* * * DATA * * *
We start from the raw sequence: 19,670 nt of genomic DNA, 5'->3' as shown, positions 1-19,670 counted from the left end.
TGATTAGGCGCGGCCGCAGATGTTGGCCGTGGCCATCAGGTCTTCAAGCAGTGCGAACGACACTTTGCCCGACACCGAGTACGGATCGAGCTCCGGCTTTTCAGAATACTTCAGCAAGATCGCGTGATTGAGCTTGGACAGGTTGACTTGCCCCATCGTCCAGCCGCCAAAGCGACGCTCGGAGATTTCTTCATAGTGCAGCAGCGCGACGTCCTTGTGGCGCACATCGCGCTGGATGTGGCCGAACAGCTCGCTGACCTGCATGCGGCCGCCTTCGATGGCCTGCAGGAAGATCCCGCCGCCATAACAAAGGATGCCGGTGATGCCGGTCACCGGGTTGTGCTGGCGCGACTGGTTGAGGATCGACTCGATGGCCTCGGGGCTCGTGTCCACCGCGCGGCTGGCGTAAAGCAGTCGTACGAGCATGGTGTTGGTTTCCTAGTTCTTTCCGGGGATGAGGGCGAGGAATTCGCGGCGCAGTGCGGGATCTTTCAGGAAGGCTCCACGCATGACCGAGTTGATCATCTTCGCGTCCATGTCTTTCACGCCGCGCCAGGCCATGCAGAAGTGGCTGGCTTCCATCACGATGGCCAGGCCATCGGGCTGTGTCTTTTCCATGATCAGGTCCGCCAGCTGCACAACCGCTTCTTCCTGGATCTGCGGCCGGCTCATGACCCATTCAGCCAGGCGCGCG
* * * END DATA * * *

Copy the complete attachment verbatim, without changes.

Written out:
We start from the raw sequence: 19,670 nt of genomic DNA, 5'->3' as shown, positions 1-19,670 counted from the left end.
TGATTAGGCGCGGCCGCAGATGTTGGCCGTGGCCATCAGGTCTTCAAGCAGTGCGAACGACACTTTGCCCGACACCGAGTACGGATCGAGCTCCGGCTTTTCAGAATACTTCAGCAAGATCGCGTGATTGAGCTTGGACAGGTTGACTTGCCCCATCGTCCAGCCGCCAAAGCGACGCTCGGAGATTTCTTCATAGTGCAGCAGCGCGACGTCCTTGTGGCGCACATCGCGCTGGATGTGGCCGAACAGCTCGCTGACCTGCATGCGGCCGCCTTCGATGGCCTGCAGGAAGATCCCGCCGCCATAACAAAGGATGCCGGTGATGCCGGTCACCGGGTTGTGCTGGCGCGACTGGTTGAGGATCGACTCGATGGCCTCGGGGCTCGTGTCCACCGCGCGGCTGGCGTAAAGCAGTCGTACGAGCATGGTGTTGGTTTCCTAGTTCTTTCCGGGGATGAGGGCGAGGAATTCGCGGCGCAGTGCGGGATCTTTCAGGAAGGCTCCACGCATGACCGAGTTGATCATCTTCGCGTCCATGTCTTTCACGCCGCGCCAGGCCATGCAGAAGTGGCTGGCTTCCATCACGATGGCCAGGCCATCGGGCTGTGTCTTTTCCATGATCAGGTCCGCCAGCTGCACAACCGCTTCTTCCTGGATCTGCGGCCGGCTCATGACCCATTCAGCCAGGCGCGCG